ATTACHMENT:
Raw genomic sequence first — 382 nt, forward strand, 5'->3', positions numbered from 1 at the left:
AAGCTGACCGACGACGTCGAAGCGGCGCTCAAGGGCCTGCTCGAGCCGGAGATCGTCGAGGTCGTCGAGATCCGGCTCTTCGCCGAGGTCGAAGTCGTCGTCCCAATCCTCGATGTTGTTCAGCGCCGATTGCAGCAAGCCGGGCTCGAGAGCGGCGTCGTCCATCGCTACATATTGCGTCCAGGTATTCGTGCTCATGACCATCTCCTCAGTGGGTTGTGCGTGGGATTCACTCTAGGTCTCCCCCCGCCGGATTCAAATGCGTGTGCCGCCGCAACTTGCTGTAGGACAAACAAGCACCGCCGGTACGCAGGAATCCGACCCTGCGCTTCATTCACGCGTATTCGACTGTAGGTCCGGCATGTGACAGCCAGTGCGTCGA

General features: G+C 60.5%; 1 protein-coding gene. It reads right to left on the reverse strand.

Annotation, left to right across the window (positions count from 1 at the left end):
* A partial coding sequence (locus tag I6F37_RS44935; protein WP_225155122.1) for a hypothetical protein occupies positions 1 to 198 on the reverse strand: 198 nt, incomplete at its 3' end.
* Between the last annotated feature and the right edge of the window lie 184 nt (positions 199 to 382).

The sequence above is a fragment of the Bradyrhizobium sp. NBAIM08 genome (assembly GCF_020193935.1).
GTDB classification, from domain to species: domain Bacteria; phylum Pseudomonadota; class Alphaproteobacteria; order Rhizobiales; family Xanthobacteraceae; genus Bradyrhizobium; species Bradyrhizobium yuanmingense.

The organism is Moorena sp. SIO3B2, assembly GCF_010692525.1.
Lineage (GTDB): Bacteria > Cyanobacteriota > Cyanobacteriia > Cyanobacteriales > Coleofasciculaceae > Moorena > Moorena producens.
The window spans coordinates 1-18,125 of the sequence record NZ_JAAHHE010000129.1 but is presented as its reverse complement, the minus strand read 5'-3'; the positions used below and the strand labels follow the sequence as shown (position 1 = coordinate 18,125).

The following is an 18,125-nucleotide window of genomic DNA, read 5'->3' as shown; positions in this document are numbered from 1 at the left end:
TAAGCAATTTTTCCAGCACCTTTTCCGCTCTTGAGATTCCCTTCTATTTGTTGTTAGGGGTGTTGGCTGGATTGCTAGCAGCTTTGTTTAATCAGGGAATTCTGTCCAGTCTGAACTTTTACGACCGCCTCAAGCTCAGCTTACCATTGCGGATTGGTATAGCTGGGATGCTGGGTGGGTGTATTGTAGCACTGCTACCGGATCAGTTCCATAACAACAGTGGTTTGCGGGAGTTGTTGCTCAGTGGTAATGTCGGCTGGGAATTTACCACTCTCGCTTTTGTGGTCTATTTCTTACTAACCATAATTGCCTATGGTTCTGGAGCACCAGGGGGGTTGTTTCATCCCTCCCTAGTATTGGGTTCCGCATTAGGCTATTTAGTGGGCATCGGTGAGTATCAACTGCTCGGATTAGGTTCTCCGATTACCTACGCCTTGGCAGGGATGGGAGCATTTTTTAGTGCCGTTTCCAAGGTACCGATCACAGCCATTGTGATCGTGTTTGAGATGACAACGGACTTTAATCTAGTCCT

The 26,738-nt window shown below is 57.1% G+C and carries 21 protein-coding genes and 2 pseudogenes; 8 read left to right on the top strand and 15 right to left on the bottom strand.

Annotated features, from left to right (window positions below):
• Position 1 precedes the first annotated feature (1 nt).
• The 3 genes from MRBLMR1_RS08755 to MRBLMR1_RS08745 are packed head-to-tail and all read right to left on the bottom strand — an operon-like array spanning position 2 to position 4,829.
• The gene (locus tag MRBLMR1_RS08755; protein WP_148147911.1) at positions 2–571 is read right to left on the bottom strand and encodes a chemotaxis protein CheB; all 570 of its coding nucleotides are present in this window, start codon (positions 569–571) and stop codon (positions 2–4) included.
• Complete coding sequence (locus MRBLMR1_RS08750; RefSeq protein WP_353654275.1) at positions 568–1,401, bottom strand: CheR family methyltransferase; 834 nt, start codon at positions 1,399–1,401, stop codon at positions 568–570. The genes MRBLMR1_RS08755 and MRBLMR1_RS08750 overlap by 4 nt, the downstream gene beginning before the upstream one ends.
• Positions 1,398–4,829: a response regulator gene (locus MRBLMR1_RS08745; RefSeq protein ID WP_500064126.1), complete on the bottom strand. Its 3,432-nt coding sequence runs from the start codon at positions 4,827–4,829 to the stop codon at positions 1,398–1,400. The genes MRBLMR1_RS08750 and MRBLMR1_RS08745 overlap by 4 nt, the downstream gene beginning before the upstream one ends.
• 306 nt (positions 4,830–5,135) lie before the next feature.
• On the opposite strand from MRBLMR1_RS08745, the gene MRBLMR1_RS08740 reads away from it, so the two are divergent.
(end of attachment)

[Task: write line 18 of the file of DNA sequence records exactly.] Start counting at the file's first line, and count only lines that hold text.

• The gene (locus tag MRBLMR1_RS08755; protein WP_148147911.1) at positions 2–571 is read right to left on the bottom strand and encodes a chemotaxis protein CheB; all 570 of its coding nucleotides are present in this window, start codon (positions 569–571) and stop codon (positions 2–4) included.